Feliz Navidad and may god (and all the tamaleras) bless us, everyone, with lots of tamales.

 

 

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  • Art

    European colonization began in 1492, when a Spanish expedition headed by the Genoese explorer Christopher Columbus sailed west to find a new trade route to the Far East but inadvertently landed in what came to be known to Europeans as the “New World”.

  • Art

    Tamales are an American staple. They are made during Christmas in Central and South America, too. Really? Really.

  • pcnotpc

    I can imagine that each tamal represents a small gift from the giver, which is then opened to much delight and enjoyed in the spirit of the season.

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  • Richard Reynolds

    Those of us who are of a certain age and who are native Texans well remember the tamale as the premiere, sometimes the only Mexican food that everyone knew about. In many small towns, including my own, there would often be vendors with small bicycle driven bins and a sign that said, “Hot Tamales.” For most of my childhood this was Mexican food. I can remember when people started talking about enchiladas and tacos, also,which I am sure were available down in south Texas, but to the rest of us and for the longest time, the tamale with a peppery chili sauce was the staple of Mexican dining. I am always amused when I read an outlander’s historical novel that features people dining on such fare as fajitas and burritos in Mexican restaurants in earlier periods. One might as well have expected to find yogurt and tofu on the menu.

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  • Kozmo

    Good tamales are hard to find (mediocre tamales are a dime a dozen, altho’ not literally). Great article. Viva las tamales! (Or is it “los tamales”?)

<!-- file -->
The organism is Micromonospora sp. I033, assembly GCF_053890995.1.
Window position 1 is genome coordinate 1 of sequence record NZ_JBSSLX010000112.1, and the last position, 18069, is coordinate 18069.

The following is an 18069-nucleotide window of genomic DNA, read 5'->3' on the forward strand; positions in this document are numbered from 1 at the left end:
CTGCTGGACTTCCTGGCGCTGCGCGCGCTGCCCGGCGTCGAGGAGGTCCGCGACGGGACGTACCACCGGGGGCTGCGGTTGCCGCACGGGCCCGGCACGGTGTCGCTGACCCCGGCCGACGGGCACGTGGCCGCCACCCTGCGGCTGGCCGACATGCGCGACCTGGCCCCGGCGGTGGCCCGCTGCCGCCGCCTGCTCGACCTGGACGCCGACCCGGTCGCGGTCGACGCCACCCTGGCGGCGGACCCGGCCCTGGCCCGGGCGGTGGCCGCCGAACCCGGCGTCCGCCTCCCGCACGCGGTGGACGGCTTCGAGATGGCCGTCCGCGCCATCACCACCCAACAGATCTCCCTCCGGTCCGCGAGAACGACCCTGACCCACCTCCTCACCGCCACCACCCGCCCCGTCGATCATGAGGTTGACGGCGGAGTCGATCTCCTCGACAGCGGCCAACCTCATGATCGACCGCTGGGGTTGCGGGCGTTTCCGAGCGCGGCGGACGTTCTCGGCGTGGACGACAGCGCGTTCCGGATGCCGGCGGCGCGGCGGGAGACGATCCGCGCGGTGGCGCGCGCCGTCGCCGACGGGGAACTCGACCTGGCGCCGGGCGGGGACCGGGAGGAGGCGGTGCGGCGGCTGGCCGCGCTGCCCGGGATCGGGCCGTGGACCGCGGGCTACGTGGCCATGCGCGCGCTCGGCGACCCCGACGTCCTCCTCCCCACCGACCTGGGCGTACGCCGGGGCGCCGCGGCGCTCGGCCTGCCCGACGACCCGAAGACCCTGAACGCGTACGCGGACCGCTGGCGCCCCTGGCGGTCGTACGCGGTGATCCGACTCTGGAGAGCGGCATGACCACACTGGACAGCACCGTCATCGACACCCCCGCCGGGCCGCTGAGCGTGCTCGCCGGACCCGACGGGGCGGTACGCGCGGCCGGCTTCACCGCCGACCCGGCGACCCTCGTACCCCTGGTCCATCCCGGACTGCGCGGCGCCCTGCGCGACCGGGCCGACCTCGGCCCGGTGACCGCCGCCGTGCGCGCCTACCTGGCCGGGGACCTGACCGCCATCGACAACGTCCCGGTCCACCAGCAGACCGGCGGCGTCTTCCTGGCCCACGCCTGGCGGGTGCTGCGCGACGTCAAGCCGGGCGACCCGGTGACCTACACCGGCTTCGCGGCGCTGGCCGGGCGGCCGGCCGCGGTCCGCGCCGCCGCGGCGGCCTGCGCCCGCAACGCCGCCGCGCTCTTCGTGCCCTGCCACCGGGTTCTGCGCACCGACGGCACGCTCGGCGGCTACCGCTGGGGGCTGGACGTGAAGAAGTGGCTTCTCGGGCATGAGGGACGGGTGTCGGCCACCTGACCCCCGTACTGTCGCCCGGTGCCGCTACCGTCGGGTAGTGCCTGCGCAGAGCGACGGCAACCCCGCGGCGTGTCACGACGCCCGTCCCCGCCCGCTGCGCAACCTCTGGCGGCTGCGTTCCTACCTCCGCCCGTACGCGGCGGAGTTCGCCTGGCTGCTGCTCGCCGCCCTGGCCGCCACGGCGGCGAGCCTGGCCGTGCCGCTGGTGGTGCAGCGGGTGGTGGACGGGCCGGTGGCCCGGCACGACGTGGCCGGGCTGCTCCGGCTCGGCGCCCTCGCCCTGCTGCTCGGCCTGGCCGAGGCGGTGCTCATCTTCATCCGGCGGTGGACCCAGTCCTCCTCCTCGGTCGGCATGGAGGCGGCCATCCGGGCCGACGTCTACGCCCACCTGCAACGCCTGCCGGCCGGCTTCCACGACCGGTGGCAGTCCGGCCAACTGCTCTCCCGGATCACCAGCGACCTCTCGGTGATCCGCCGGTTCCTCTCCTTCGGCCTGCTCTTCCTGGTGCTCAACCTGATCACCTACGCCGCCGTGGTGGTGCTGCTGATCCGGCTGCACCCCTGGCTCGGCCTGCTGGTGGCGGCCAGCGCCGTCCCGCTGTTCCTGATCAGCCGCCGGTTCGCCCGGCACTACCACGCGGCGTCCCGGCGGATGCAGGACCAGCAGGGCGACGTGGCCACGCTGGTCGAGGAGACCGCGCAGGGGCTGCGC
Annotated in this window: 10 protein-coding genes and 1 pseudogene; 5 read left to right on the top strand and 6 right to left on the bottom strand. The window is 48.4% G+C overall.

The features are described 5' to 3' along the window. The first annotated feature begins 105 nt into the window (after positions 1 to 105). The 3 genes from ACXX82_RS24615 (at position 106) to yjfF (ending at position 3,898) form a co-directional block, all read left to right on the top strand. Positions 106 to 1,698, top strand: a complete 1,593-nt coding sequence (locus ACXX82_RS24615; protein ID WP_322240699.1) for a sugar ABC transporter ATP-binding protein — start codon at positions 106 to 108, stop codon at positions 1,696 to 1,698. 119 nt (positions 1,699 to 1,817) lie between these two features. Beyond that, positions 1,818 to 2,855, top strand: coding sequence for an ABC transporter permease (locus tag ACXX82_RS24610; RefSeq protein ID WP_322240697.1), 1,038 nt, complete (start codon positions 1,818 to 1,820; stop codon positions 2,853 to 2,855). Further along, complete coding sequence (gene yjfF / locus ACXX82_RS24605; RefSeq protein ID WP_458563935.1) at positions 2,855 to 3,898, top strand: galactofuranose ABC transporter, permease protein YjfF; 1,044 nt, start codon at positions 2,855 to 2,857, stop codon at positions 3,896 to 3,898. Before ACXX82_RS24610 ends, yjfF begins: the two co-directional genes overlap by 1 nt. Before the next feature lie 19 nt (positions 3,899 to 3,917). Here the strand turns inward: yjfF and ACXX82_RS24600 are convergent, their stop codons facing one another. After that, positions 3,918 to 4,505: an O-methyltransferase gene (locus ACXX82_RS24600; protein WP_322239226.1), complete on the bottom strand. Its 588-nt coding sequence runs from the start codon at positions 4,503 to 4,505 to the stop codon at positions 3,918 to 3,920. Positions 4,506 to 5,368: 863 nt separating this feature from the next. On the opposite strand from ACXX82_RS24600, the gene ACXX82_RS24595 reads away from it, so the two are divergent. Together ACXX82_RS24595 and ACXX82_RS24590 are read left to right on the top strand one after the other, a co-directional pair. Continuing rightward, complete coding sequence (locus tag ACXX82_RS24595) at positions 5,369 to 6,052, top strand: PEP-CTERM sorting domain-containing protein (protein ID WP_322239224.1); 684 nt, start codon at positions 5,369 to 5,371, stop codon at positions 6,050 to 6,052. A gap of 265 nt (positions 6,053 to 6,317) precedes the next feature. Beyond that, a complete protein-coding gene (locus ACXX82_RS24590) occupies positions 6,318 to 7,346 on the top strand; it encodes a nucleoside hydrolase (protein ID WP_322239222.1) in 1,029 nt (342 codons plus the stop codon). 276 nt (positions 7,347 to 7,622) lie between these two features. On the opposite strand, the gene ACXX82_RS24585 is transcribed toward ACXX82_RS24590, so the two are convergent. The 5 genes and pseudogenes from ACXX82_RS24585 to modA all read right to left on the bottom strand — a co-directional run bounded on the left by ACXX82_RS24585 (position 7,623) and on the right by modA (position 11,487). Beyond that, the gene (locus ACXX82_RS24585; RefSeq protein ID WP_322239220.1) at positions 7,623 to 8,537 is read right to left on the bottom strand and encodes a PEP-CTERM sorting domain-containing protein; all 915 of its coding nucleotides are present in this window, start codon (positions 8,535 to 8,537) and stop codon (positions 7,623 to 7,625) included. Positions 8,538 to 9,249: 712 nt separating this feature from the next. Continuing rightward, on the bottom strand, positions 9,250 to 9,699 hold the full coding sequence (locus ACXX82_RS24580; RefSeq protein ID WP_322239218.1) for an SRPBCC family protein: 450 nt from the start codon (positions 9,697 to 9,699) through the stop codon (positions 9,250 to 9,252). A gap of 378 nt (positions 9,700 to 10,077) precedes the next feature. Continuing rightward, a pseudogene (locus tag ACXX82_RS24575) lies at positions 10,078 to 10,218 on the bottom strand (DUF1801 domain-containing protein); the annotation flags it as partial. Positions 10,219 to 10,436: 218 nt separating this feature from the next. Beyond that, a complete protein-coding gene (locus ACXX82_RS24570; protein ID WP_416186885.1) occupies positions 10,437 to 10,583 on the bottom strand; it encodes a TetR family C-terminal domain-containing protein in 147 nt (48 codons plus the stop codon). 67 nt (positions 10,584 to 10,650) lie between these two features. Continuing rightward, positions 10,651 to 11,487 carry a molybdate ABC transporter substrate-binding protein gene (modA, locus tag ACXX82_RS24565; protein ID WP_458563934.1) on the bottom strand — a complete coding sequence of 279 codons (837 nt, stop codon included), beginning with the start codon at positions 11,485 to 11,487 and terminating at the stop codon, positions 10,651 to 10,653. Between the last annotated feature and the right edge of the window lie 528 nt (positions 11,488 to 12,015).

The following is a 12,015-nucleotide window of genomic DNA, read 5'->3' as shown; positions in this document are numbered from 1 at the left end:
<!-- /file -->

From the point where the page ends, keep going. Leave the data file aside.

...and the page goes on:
I will miss them when we relocate to the northern climes, altho’ given the growing hispanic community in southern Wisconsin, I bet we can still find New Year’s tamales when we need to. (Note: New Year’s, for good luck, not Christmas, was the tamales tradition I remember in Corpus Christi.)

  • Larry Kilbury

    Merry Christmas to the Texanist, a wonderful writer.

  • Oscar

    In Mexico, tamales are eaten usually for breakfast, sometimes in festive occasions: baptisms, first communions. I grew up in Mexico City and I never knew anyone who had tamales for Christmas or New Year’s Eve.

    • elobo22

      Thanks for informing us. Is it maybe a tradition in other parts of Mexico? If not, guess it is a Mexican-American tradition.

      • rickthenailer

        I live in Nuevo Leon, and we always have tamales for Christmas, along turkey and other festive fare. At January the 6th, we have the kings’ bread and the ones that get the little dolls are supposed to make or pay for the tamales at Candles Day in February.

  • elobo22

    Good article, except the use of the misnomer tamale instead of the correct singular tamal.

  • May you and your ‘god’ leave US. We will keep our tamales as weccelebrate the birth of our God.

    Wayne

  • Roseana Auten

    Hi Texanist, You could have made this a little easier on yourself by asking a tamalera about the significance of tamales during Christmas. The tamalera in our lives tells us, “It’s so you have something to unwrap.”

  • pwloft

    On a recent summer stay at a Port Aransas beach house, we heard ice cream truck-like commotion on the street just outside our rental. Sure enough, it was a tamale van, with a young mother and her kid selling their homemade treats.